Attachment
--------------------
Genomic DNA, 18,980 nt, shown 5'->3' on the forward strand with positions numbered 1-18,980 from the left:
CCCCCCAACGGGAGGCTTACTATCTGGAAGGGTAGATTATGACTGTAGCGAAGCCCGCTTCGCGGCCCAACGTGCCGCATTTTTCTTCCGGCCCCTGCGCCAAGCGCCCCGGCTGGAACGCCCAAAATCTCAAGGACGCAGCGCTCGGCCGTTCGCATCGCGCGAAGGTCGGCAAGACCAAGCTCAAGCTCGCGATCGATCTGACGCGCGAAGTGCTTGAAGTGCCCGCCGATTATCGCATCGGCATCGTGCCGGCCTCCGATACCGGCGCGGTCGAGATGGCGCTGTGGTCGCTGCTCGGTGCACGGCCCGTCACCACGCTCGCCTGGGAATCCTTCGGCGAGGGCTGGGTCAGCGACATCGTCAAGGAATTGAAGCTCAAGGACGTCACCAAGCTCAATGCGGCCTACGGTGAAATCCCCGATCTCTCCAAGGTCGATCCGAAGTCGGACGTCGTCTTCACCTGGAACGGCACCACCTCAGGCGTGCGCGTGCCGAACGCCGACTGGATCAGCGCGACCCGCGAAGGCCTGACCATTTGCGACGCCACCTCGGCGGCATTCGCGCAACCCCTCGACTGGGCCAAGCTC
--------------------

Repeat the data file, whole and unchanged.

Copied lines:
Genomic DNA, 18,980 nt, shown 5'->3' on the forward strand with positions numbered 1-18,980 from the left:
CCCCCCAACGGGAGGCTTACTATCTGGAAGGGTAGATTATGACTGTAGCGAAGCCCGCTTCGCGGCCCAACGTGCCGCATTTTTCTTCCGGCCCCTGCGCCAAGCGCCCCGGCTGGAACGCCCAAAATCTCAAGGACGCAGCGCTCGGCCGTTCGCATCGCGCGAAGGTCGGCAAGACCAAGCTCAAGCTCGCGATCGATCTGACGCGCGAAGTGCTTGAAGTGCCCGCCGATTATCGCATCGGCATCGTGCCGGCCTCCGATACCGGCGCGGTCGAGATGGCGCTGTGGTCGCTGCTCGGTGCACGGCCCGTCACCACGCTCGCCTGGGAATCCTTCGGCGAGGGCTGGGTCAGCGACATCGTCAAGGAATTGAAGCTCAAGGACGTCACCAAGCTCAATGCGGCCTACGGTGAAATCCCCGATCTCTCCAAGGTCGATCCGAAGTCGGACGTCGTCTTCACCTGGAACGGCACCACCTCAGGCGTGCGCGTGCCGAACGCCGACTGGATCAGCGCGACCCGCGAAGGCCTGACCATTTGCGACGCCACCTCGGCGGCATTCGCGCAACCCCTCGACTGGGCCAAGCTC